This is the month of cicadas in Washington DC, where hordes of them take over the city – they emerge cyclically every seventeen years after hibernation. Morning walks which used to be a treat are now an exercise in wading through dead cicadas on a pavement. Some use the situation to their advantage: an Italian friend recently pan fried them with butter and garlic – reputedly they taste like shrimp. I, for one, am keeping away. And I had been thinking of friendly insect creatures instead. If one has to pollinate, why can’t bees take over our world instead?
I have long been fascinated by bees and their magic world. You see, bees live in their own orderly, disciplined and productive world. We as humans are more reliant on bees than we care to acknowledge. At least a third of the world’s food production depends on bees.
My fondness for bees probably began as a ten-year-old when I acted in a play about the bee kingdom – Claudius the Bee. This was the first time we were exposed to the world of bees beyond animal creatures and that they had voices and opinions. For months, we had to become bees – research how they spoke, lived and dressed up as bees. My own costume was designed by my parents and in the end it provided a bonding exercise for all the fellow bees in my otherwise dysfunctional Year 5 class. In retrospect, that was probably the moment that I developed a life-long affection for bees as mythical magical creatures.
I am not alone in considering bees magical. Throughout history, beyond their practical value, bees have had great religious, spiritual, and mythological significance. In ancient Egypt, Greece and Rome and in shamanistic cultures in Africa and South America, bees were seen as messengers of the spirits, and their sweet honey was thought to have the divine power to heal and bestow wisdom. They were creatures that formed the link from this world to the afterworld.
Their significance varies across cultures. The San people in the African Kalahari desert would tell stories about a bee that carried a mantis across a river. The exhausted bee left the mantis on a floating flower but planted a seed in the mantis’s body before it died. The seed grew to become the first human. In Egypt, the sun god Ra produced tears which became bees as they landed on the hot desert sands. Egyptian pharaohs used the honey bee as a royal symbol. The Greeks believed that a baby whose lips were touched by a bee would become a great poet or speaker. If a bee flies into your house, it means that someone is coming to visit. If you kill the bee, the visitor will bring you bad news.
In ancient Egypt, Greece and Rome and in shamanistic cultures in Africa and South America, bees were seen as messengers of the spirits, and their sweet honey was thought to have the divine power to heal and bestow wisdom
There are about 20,000 species of bees globally. One can distinguish between the wild and solitary or domestic honeybee. The domestic honeybee is the one that makes the honey and the wild solitary bee pollinates – leading a very different life. Species such as honey bees and bumble bees are, like our own culture, tremendously social. Bee colonies are comprised of three castes: the queen bee, infertile female worker bees and male drones. On average they have short industrious lifespans, constantly involved in their own business. According to the National Honey Board, a bee may visit more than two million flowers to gather enough nectar to make just one pound of honey. There is an important economic element to beekeeping. Honeybees alone enable an estimated $20 billion in U.S. crop production, according to the American Beekeeping Federation; pollinators support well over $200 billion in food production worldwide.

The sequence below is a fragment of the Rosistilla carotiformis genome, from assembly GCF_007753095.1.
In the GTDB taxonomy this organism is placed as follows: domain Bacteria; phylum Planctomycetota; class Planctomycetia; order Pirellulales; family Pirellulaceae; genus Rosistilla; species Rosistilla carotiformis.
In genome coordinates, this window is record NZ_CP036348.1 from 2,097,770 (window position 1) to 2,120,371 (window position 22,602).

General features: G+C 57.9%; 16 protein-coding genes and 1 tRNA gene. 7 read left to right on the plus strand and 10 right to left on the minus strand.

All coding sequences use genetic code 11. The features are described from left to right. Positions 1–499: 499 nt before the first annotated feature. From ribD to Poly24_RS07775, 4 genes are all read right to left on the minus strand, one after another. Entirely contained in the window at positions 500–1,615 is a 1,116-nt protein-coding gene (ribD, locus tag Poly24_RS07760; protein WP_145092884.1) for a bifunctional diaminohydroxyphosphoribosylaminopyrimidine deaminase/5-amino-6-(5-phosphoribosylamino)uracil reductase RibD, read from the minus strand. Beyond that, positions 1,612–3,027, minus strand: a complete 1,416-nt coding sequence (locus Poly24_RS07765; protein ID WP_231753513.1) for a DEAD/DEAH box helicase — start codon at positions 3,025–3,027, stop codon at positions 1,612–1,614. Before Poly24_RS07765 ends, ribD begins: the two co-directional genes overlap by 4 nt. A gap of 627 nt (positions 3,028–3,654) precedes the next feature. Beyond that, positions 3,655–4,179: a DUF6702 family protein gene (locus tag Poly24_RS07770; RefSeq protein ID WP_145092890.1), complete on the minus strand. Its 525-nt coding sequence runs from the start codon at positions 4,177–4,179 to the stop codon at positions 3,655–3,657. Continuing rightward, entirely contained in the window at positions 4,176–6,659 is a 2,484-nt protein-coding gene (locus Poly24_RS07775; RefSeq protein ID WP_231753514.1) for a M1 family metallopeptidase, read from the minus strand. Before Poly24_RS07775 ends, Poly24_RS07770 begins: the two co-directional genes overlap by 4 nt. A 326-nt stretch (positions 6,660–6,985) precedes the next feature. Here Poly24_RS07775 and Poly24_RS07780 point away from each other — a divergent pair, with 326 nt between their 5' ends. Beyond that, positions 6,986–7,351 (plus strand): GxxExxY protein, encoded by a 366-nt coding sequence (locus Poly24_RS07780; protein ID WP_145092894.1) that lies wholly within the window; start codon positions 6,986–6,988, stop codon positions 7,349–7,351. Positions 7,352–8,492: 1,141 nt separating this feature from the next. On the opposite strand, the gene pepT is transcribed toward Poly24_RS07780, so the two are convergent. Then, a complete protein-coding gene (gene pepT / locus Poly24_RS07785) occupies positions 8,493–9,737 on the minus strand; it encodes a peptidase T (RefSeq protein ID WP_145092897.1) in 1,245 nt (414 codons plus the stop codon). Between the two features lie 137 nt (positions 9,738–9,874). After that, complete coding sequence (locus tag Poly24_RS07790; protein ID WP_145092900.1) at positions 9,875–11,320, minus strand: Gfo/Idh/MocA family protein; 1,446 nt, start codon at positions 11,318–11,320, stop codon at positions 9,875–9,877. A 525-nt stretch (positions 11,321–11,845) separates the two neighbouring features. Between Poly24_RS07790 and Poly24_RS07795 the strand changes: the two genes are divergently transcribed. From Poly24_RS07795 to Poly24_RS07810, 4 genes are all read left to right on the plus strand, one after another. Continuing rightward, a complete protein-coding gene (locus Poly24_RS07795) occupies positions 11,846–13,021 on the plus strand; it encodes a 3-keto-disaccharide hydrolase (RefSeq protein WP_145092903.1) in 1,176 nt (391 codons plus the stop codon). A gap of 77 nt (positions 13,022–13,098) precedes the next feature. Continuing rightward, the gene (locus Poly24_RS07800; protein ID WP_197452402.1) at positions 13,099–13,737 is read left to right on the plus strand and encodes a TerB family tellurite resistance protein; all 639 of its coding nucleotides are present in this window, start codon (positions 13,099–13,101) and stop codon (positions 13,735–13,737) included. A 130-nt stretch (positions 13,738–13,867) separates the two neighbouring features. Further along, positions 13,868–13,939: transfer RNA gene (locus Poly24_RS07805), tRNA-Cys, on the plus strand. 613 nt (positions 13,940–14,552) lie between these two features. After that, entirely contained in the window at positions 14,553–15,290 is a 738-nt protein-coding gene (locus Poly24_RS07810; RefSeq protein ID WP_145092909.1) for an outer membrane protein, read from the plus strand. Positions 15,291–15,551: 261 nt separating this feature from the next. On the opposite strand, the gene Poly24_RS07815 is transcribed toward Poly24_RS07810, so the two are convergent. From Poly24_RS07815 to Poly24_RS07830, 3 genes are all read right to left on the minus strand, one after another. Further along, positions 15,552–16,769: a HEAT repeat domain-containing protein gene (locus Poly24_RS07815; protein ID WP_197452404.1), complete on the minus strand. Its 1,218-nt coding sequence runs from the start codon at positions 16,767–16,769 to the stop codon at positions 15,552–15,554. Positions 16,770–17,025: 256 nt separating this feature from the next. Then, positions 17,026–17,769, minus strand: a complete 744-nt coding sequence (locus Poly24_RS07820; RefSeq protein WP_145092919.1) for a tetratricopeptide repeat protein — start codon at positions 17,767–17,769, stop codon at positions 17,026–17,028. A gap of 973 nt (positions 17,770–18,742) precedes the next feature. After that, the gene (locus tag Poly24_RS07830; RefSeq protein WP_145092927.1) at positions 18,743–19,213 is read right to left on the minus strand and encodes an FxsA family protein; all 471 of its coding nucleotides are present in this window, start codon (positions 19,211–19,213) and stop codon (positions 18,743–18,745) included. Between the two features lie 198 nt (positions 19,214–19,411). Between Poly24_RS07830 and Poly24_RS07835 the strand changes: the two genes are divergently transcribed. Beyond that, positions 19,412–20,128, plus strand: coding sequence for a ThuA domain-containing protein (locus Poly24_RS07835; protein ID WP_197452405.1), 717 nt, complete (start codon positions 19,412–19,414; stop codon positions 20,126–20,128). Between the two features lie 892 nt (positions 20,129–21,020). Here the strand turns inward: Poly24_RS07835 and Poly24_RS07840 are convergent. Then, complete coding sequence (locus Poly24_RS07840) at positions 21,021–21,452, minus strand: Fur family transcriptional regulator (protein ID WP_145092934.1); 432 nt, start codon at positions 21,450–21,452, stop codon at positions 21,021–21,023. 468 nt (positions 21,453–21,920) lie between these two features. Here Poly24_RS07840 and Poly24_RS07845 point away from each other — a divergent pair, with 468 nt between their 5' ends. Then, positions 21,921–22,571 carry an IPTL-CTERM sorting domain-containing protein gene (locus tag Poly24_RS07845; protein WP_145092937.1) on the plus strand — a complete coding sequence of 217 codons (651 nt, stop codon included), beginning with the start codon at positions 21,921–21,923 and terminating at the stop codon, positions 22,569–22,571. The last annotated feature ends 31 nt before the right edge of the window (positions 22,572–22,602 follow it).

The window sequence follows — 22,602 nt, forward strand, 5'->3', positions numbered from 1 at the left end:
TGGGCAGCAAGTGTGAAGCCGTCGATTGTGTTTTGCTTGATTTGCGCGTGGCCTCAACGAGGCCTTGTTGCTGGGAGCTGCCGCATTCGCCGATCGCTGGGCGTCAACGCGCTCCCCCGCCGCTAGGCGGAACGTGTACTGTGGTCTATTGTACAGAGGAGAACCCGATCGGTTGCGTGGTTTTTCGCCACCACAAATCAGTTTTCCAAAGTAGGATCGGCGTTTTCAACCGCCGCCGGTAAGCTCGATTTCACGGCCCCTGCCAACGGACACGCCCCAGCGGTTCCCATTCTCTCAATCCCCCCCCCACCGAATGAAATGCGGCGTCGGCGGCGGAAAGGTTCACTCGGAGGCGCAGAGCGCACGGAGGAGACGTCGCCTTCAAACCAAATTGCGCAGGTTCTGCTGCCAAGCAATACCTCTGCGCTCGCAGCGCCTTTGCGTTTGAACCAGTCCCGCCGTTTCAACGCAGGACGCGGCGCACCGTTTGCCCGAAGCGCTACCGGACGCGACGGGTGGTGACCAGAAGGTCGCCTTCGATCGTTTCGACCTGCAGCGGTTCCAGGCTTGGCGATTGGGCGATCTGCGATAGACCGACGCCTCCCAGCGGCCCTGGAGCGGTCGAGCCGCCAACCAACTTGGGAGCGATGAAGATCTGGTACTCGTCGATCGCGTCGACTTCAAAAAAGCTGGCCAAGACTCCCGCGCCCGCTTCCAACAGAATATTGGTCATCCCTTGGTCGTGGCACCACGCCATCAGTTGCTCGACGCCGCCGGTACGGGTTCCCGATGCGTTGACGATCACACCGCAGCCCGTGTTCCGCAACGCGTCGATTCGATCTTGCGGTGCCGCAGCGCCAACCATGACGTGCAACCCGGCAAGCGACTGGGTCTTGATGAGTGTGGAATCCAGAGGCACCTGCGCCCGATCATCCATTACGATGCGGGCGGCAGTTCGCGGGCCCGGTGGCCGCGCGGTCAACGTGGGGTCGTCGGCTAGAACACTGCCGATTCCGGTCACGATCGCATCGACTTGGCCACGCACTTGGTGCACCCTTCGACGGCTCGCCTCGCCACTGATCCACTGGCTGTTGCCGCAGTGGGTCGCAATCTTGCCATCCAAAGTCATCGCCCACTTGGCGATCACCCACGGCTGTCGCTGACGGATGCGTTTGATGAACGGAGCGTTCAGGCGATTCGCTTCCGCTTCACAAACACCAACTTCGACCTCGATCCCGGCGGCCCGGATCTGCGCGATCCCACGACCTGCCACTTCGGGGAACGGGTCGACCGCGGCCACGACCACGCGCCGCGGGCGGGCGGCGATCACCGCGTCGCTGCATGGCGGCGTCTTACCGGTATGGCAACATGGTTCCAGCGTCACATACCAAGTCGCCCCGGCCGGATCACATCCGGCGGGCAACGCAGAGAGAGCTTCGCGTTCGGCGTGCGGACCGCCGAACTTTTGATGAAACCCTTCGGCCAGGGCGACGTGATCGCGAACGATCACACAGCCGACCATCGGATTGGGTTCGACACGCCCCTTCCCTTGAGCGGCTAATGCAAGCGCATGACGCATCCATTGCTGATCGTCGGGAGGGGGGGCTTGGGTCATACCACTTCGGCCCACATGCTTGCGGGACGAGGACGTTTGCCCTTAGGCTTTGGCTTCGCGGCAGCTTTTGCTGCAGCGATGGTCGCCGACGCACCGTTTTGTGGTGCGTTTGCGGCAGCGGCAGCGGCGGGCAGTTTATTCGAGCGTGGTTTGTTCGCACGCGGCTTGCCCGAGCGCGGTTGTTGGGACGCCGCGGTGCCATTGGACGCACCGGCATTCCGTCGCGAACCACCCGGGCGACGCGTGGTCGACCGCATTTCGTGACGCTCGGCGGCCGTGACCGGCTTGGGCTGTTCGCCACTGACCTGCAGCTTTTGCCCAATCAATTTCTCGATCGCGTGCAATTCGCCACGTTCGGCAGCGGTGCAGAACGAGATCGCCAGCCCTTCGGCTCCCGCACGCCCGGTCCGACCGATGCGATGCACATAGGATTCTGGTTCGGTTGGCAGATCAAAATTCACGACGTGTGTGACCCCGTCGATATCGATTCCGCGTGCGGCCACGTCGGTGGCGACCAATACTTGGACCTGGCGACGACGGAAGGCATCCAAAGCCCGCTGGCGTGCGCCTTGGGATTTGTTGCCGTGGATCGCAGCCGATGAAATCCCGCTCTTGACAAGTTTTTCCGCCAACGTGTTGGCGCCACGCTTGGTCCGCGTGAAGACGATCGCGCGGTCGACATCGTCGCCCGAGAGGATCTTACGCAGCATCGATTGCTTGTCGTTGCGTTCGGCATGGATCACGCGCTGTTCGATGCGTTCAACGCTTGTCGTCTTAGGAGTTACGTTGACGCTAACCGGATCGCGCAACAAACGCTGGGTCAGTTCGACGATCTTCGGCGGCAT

More recently, a shoot for the National Geographic has propelled the honey bee to mainstream media. Who could be a better queen bee than Angelina Jolie, who was recently named Fairy Godmother at Women for Bees, a program launched by UNESCO in tandem with French cosmetics house Guerlain. The idea is to use funds to train and support 50 women beekeeper-entrepreneurs in 25 UNESCO-designated biosphere reserves around the world. The aim is for women to build 2,500 native beehives by 2025 to safeguard 125 million bees. Women from Bulgaria, Cambodia, China, Ethiopia, France, Russia, Rwanda and Slovenia will be trained this year, with others from Peru, Indonesia and more joining in 2022. The idea is to highlight and support the diversity of local beekeeping and share the know-how of different cultures. In China, for example, locals use log hives made of fallen trees sealed with cow dung to protect bees in winter. Meanwhile in Cambodia, beekeepers raise colonies on inclined branches that make it easy to harvest honey without destroying a colony. Locally produced honey will provide immunity, help curb disease and improve the local ecosystems.
There is something wonderfully poetic about this programme: combining cultural conservation, climate change and empowering women – who would be trained to protect the industriousness of bees. Albert Einstein had once predicted that if bees disappear from this world, then we would only have four years left to live. I prefer to think of it in mythology that without the magic powers of bees, we would be left in a world without order, activity, and industriousness… and happily Angelina Jolie probably agrees with me.